A District and Sessions Court in Multan on Saturday sentenced to death blasphemy accused Junaid Hafeez, who has been detained in solitary confinement for nearly seven years since being arrested on March 13, 2013.
Earlier this week, Additional Sessions Judge Kashif Qayyum had reserved his judgment in the long-pending case upon the completion of arguments by the defense and prosecution, raising the hopes of well-wishers globally that Hafeez’s ordeal might finally be over. Saturday’s verdict has dashed their expectations, and left Hafeez, his family, and his defenders in despair.
In its verdict, the court sentenced Hafeez to 10 years rigorous punishment and a fine of Rs. 100,000, failure to pay which would extend his imprisonment by six months. The sentence was rendered under Article 295 (A) of the Pakistan Penal Code, which covers “deliberate and malicious acts intended to outrage religious feelings of any class by insulting its religion or religious beliefs.” Under Article 295 (B), which covers “defiling, etc., of Holy Quran,” Hafeez has been sentenced to life imprisonment. Under Article 295 (C), which penalizes “use of derogatory remarks, etc., in respect of the Holy Prophet (PBUH),” the court sentenced Hafeez to death and a fine of Rs. 500,000, failure to pay which would extend his imprisonment by six months. “He shall be hanged by neck till his death subject to its confirmation by the Honorable High Court,” it adds.
The sentence is particularly difficult to accept for Hafeezul Naseer, Junaid’s father, whose battle to secure his eldest son’s freedom from the Central Jail in Multan has left him nearly destitute and shunned by friends and family. “My business has been shut down, and our family has been socially isolated,” he tells Newsweek, adding that his 32-year-old son’s health has also deteriorated, leaving him a shell of the man he once was.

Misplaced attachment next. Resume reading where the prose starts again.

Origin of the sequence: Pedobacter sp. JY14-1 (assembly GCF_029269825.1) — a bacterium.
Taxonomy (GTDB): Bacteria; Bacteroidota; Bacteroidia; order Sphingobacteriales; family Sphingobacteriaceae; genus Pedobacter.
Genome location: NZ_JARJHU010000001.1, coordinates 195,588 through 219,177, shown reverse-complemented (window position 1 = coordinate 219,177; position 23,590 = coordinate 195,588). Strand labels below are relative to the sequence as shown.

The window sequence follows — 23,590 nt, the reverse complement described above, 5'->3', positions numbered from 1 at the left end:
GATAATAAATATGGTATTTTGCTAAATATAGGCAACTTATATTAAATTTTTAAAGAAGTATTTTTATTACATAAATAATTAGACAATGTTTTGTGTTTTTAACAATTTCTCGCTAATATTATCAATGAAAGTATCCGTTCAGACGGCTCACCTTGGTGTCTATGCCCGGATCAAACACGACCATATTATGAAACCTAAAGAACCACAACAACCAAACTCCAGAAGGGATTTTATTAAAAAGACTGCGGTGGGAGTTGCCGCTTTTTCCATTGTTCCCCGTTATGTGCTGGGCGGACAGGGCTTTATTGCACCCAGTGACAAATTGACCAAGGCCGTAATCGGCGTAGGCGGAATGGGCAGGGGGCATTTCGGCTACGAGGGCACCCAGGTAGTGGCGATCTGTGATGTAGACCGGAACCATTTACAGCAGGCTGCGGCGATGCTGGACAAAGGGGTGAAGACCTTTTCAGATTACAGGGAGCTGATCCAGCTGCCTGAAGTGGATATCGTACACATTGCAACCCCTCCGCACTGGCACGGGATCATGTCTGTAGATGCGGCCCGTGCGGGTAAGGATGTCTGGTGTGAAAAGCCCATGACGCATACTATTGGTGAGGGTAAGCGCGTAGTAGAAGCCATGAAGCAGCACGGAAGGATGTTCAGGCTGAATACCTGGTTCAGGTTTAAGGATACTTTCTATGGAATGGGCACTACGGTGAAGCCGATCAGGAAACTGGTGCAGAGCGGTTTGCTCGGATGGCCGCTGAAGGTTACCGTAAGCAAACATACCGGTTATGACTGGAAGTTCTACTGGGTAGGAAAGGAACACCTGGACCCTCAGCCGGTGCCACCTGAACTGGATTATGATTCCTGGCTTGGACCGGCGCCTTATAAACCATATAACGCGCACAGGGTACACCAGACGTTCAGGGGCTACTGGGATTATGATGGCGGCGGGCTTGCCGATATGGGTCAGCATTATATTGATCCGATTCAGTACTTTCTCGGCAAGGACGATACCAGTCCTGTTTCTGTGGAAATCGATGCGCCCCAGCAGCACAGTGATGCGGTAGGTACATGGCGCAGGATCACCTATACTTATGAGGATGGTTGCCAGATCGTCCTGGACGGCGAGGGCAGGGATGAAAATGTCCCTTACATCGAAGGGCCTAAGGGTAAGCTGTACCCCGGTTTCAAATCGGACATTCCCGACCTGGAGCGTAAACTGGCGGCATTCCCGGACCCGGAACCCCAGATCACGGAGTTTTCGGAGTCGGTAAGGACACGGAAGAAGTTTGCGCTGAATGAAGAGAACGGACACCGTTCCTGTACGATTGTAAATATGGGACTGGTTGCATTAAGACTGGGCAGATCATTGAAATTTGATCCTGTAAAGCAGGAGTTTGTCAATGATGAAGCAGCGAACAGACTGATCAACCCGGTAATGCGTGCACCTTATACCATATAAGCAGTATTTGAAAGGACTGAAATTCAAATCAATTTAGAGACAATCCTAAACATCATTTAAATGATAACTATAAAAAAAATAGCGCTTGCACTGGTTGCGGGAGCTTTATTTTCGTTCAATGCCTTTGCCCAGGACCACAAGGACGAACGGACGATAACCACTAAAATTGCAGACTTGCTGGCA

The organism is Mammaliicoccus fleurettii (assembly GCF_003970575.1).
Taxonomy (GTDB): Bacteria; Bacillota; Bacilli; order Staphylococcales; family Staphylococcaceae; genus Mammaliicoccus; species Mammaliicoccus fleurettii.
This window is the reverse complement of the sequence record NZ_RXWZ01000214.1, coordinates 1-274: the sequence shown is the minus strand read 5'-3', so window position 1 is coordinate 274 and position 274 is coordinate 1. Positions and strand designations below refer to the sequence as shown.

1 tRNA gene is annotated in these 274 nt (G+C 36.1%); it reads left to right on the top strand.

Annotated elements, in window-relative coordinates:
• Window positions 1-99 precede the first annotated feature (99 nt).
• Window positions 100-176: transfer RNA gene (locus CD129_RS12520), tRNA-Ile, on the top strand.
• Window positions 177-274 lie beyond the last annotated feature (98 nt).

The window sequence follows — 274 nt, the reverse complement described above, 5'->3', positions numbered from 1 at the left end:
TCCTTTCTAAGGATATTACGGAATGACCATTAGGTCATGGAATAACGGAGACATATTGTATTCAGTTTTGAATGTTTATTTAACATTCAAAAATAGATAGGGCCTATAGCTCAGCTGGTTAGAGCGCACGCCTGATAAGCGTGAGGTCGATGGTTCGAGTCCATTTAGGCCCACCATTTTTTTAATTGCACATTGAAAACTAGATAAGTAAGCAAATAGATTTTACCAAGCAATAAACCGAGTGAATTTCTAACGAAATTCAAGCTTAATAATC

Prior to his arrest and conviction, Hafeez was a shining example of the best of Pakistan. In 2009, he secured a Fulbright scholarship to study literature in the U.S., following which he returned to Pakistan in 2011 and joined BZU as a graduate student and visiting lecturer. A quick study and skilled orator, Hafeez soon attracted a following among the students and staff at BZU. Unfortunately, that same fame proved his downfall.
Asad Jamal, who has been representing Hafeez in court for several years, told Newsweek the allegations against his client were part of a “deep-rooted and preconceived conspiracy.” Narrating the circumstances of the long-pending case, he said that BZU had in 2012 advertised a vacancy in its English Department, against which Hafeez had applied in order to advance his career at the varsity.
According to Jamal, Hafeez’s qualifications gave him a leg up, but “vested elements” had sought to prevent his hiring. According to earlier reports, the biggest barrier to Hafeez’s employment proved his liberal leanings, as members of religious student groups distributed pamphlets accusing him of blasphemy. The demonstrators even staged strikes against Hafeez, forcing the varsity to not only expel him, but also revoke his housing and teaching contracts.
“According to the First Information Report registered by the police, Junaid Hafeez had a Facebook page with a group of people as its members of which he was the admin,” said Jamal. “One member of the group posted an allegedly blasphemous post in the group… the case [against Hafeez] is built on the frivolous charge that he did not remove the blasphemous posting when it was posted and as such committed blasphemy,” he added.